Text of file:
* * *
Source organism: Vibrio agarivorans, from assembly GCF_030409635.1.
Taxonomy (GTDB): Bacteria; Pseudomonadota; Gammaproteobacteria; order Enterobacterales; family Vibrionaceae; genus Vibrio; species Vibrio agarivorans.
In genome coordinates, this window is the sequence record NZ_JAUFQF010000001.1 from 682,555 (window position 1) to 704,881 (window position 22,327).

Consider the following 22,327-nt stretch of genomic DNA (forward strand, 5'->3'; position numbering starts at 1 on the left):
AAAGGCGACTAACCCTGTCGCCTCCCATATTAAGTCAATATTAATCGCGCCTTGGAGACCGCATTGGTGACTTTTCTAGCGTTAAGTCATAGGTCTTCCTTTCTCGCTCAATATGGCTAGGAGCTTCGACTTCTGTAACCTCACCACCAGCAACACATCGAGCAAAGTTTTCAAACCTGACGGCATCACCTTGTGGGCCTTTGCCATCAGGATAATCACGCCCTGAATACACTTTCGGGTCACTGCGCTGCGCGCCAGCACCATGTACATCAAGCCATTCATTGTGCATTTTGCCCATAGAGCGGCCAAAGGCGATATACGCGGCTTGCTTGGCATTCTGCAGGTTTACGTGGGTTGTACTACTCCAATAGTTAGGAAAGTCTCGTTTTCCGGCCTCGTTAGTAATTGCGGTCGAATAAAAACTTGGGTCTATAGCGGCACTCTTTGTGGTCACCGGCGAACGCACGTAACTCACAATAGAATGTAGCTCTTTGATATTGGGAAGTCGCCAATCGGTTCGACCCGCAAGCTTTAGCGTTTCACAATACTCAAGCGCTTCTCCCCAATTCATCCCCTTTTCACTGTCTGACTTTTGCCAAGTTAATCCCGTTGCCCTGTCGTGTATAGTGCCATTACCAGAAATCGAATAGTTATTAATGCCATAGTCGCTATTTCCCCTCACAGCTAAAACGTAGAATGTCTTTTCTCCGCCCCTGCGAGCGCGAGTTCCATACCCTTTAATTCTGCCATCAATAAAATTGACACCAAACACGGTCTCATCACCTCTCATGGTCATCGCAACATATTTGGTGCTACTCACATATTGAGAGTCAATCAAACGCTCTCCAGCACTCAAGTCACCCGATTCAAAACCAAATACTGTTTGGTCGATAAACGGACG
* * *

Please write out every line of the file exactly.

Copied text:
Source organism: Vibrio agarivorans, from assembly GCF_030409635.1.
Taxonomy (GTDB): Bacteria; Pseudomonadota; Gammaproteobacteria; order Enterobacterales; family Vibrionaceae; genus Vibrio; species Vibrio agarivorans.
In genome coordinates, this window is the sequence record NZ_JAUFQF010000001.1 from 682,555 (window position 1) to 704,881 (window position 22,327).

Consider the following 22,327-nt stretch of genomic DNA (forward strand, 5'->3'; position numbering starts at 1 on the left):
AAAGGCGACTAACCCTGTCGCCTCCCATATTAAGTCAATATTAATCGCGCCTTGGAGACCGCATTGGTGACTTTTCTAGCGTTAAGTCATAGGTCTTCCTTTCTCGCTCAATATGGCTAGGAGCTTCGACTTCTGTAACCTCACCACCAGCAACACATCGAGCAAAGTTTTCAAACCTGACGGCATCACCTTGTGGGCCTTTGCCATCAGGATAATCACGCCCTGAATACACTTTCGGGTCACTGCGCTGCGCGCCAGCACCATGTACATCAAGCCATTCATTGTGCATTTTGCCCATAGAGCGGCCAAAGGCGATATACGCGGCTTGCTTGGCATTCTGCAGGTTTACGTGGGTTGTACTACTCCAATAGTTAGGAAAGTCTCGTTTTCCGGCCTCGTTAGTAATTGCGGTCGAATAAAAACTTGGGTCTATAGCGGCACTCTTTGTGGTCACCGGCGAACGCACGTAACTCACAATAGAATGTAGCTCTTTGATATTGGGAAGTCGCCAATCGGTTCGACCCGCAAGCTTTAGCGTTTCACAATACTCAAGCGCTTCTCCCCAATTCATCCCCTTTTCACTGTCTGACTTTTGCCAAGTTAATCCCGTTGCCCTGTCGTGTATAGTGCCATTACCAGAAATCGAATAGTTATTAATGCCATAGTCGCTATTTCCCCTCACAGCTAAAACGTAGAATGTCTTTTCTCCGCCCCTGCGAGCGCGAGTTCCATACCCTTTAATTCTGCCATCAATAAAATTGACACCAAACACGGTCTCATCACCTCTCATGGTCATCGCAACATATTTGGTGCTACTCACATATTGAGAGTCAATCAAACGCTCTCCAGCACTCAAGTCACCCGATTCAAAACCAAATACTGTTTGGTCGATAAACGGACG